West Fork Dam size in flux as feds reconsider Wyoming plan (2024)

The size of Wyoming’s proposed and controversial West Fork Dam in the Medicine Bow National Forest in Carbon County is in flux as federal environmental analysts juggle economics and conservation in a review of the planned 264-foot high concrete structure, key analysts say.

As now planned, the structure would flood 130 acres and hold 10,000-acre-feet of water on a headwaters tributary of the Colorado River Basin where drought and climate change plague a river system that supports 40 million people. The dam’s reservoir would hold enough water to supply 20,000 households for a year but it would be used principally to benefit a few dozen irrigators, federal and state documents show.

Releases from the proposed reservoir would flow down Battle Creek to irrigators in the Little Snake River Valley in Wyoming and Colorado. But Wyoming’s plan has drawn public scrutiny and controversy over its purported benefits and impacts.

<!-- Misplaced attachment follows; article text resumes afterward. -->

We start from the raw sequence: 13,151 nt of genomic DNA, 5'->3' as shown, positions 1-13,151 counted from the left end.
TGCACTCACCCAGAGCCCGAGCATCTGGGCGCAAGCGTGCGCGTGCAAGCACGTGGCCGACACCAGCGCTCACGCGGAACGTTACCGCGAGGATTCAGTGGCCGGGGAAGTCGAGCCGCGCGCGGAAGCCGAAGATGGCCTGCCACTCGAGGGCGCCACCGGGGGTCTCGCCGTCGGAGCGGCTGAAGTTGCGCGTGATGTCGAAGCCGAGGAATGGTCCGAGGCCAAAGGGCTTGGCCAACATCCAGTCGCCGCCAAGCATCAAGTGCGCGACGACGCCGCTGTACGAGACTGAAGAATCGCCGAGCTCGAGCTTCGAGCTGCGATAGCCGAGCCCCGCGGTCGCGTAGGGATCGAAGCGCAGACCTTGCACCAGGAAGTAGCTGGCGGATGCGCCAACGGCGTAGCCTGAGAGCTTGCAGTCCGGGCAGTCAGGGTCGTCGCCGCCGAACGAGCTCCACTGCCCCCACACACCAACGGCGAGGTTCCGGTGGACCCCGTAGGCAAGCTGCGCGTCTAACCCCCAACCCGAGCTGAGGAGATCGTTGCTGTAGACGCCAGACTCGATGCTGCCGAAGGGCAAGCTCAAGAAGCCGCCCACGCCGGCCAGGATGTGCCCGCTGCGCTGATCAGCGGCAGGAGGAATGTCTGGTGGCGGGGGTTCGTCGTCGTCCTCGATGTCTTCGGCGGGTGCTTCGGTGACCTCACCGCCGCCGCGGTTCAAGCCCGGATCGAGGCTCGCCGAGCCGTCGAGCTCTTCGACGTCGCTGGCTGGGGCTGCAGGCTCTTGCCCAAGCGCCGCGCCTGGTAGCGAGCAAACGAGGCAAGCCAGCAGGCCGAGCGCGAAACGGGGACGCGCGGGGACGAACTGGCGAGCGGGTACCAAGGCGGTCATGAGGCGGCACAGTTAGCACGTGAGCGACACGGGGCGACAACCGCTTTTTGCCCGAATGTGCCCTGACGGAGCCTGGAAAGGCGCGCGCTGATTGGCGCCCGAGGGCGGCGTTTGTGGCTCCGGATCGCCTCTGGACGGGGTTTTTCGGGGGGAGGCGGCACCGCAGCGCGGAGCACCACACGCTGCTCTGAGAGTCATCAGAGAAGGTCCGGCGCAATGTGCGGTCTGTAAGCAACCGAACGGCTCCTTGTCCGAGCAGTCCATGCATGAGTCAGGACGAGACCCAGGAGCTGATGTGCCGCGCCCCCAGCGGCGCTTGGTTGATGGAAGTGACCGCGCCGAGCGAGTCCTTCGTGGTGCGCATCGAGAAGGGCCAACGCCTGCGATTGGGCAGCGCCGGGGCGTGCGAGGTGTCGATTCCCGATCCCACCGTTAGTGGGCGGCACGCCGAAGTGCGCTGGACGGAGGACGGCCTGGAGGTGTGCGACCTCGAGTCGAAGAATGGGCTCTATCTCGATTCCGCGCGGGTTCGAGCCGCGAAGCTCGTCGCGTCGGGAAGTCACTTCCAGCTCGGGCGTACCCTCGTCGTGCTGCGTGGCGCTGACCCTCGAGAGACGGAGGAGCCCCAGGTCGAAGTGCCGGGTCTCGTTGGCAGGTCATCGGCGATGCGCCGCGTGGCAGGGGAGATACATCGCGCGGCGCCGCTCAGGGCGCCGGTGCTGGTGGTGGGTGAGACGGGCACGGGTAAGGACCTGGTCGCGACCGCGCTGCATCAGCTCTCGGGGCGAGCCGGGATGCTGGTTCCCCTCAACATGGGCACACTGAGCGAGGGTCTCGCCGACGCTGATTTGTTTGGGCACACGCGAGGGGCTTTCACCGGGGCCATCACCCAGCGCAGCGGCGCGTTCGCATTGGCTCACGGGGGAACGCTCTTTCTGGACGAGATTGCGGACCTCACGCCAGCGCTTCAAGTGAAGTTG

Studies and analysis reveal that some parts of the plan are uneconomical, officials with the U.S. Natural Resources Conservation Service said last week. That’s leading the agency to consider reducing the cost and scope of the project, cutting the amount of water to be impounded and also employing irrigation conservation measures, federal analysts said.

Even as reviewers flesh out various ways to supply irrigators with late-season water, along with some public benefits and habitat improvements, Wyoming’s design remains “one of the leading alternatives,” said Shawn Follum, an engineer with the federal conservation service.

As envisioned by the Savery-Little Snake Water Conservancy District, Colorado’s Pothook Water Conservancy and the Wyoming Water Development Office, the 700-foot-long dam near the confluence of Battle and Haggarty creeks would span a gorge and back up water for almost two miles.

Project backers estimated in 2017 that the entire project would cost $80 million, most of which the state of Wyoming would fund.

Some alternatives being considered in the environmental impact statement are “just not economically viable,” Follum said. “There’s no net benefit to the government.